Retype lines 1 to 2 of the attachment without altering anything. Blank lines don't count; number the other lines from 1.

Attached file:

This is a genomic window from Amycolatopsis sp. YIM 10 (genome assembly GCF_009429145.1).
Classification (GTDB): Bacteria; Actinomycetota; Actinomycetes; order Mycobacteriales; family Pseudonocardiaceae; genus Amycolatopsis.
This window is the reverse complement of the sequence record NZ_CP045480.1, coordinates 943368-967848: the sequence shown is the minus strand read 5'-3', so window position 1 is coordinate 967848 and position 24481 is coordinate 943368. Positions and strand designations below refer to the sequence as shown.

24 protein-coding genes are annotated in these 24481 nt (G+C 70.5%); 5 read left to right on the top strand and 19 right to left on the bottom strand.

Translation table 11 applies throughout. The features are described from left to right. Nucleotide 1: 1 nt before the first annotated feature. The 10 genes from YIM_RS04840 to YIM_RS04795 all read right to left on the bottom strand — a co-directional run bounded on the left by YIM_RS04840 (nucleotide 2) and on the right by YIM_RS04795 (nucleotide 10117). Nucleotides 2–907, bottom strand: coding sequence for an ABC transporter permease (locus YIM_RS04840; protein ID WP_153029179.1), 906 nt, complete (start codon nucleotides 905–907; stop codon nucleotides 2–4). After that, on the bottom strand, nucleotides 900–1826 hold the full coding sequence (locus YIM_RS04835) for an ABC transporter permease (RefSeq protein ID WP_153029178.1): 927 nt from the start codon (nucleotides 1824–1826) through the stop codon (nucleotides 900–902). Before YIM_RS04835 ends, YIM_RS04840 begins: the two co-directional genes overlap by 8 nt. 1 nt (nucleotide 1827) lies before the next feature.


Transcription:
This is a genomic window from Amycolatopsis sp. YIM 10 (genome assembly GCF_009429145.1).
Classification (GTDB): Bacteria; Actinomycetota; Actinomycetes; order Mycobacteriales; family Pseudonocardiaceae; genus Amycolatopsis.